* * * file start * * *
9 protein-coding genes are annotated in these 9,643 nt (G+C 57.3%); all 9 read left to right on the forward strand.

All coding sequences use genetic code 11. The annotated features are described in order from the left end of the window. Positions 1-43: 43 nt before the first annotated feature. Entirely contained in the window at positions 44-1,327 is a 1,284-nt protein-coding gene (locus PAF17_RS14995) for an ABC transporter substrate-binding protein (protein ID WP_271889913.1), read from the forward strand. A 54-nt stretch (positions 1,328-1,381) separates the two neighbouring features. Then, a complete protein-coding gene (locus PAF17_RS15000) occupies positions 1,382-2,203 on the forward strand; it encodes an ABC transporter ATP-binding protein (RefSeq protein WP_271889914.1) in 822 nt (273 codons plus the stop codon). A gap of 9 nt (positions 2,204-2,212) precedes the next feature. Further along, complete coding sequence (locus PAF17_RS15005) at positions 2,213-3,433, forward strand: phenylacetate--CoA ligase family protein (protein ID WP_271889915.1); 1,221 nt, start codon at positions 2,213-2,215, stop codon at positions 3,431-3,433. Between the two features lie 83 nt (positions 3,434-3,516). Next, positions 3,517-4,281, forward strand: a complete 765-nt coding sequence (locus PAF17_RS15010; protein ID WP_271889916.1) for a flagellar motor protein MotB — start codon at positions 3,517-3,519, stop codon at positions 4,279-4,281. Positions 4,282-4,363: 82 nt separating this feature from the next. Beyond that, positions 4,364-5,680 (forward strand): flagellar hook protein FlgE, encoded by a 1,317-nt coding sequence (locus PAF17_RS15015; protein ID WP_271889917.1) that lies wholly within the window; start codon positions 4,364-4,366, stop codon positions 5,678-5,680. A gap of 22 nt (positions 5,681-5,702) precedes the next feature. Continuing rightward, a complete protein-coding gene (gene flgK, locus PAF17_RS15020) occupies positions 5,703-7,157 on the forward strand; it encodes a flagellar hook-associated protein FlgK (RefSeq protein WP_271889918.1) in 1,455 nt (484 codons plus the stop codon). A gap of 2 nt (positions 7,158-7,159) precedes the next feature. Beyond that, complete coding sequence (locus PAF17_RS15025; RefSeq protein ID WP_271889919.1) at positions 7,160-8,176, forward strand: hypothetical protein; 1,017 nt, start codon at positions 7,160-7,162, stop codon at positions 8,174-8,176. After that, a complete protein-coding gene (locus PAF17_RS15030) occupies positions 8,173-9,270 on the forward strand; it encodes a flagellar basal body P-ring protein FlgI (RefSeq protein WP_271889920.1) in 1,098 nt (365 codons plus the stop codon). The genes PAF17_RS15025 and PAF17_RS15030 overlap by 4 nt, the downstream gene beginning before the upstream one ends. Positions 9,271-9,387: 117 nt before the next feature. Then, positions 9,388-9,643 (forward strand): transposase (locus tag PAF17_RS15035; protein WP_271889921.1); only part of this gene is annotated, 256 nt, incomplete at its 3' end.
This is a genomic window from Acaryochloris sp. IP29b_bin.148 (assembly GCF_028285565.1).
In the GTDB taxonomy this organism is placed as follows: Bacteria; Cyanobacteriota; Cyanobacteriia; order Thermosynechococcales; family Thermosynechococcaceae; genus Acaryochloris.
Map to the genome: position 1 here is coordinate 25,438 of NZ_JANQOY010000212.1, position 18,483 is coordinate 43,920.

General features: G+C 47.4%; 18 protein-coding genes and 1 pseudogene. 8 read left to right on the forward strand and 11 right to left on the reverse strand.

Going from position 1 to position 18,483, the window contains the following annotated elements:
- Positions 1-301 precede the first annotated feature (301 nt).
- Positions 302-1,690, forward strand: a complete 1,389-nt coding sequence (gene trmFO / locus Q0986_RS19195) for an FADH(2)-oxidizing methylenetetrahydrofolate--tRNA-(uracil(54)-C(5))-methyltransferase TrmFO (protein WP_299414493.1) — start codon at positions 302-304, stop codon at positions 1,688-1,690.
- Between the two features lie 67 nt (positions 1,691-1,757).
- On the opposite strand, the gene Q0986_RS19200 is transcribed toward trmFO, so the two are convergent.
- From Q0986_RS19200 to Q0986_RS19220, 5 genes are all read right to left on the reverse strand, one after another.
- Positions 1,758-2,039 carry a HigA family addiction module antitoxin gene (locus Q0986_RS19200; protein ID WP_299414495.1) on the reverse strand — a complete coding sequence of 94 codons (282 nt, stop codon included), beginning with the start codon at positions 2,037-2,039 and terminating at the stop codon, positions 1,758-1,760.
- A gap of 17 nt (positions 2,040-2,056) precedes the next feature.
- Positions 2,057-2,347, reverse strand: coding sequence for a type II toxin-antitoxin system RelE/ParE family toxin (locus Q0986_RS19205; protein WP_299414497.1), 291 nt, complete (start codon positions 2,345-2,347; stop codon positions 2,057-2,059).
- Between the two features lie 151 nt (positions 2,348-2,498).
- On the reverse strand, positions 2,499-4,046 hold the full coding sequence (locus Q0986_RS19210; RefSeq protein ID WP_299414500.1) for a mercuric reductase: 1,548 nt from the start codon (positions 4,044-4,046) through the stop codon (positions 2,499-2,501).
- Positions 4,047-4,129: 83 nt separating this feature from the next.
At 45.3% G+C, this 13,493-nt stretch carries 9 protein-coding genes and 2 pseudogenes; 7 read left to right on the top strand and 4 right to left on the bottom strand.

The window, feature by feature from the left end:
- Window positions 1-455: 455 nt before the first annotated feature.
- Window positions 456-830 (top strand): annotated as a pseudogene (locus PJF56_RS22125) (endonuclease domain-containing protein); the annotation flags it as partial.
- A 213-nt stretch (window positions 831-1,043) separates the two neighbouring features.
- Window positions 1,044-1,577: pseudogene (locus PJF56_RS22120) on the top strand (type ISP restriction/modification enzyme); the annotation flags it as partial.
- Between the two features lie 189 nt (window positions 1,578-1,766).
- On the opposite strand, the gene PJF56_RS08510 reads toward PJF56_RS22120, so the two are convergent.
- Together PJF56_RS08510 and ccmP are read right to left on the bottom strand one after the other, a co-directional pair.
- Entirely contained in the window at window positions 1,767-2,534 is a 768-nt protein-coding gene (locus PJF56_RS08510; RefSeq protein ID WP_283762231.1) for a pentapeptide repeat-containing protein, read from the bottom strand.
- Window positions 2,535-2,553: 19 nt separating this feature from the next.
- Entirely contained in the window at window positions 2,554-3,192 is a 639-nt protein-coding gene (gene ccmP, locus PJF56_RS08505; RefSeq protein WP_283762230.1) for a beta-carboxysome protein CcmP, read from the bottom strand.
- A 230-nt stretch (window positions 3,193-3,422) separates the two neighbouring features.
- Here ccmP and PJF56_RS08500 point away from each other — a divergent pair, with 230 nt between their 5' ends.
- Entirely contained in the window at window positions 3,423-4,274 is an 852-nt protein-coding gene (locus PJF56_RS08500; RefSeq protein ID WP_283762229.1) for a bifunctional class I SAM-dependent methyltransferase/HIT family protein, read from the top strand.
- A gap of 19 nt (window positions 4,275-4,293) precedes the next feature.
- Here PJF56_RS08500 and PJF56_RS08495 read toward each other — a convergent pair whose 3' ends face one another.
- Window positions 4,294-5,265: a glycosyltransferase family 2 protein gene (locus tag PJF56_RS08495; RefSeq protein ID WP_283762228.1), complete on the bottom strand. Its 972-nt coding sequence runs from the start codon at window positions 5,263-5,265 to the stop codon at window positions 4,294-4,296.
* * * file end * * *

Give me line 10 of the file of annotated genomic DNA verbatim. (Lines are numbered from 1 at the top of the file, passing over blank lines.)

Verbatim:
- Between the two features lie 67 nt (positions 1,691-1,757).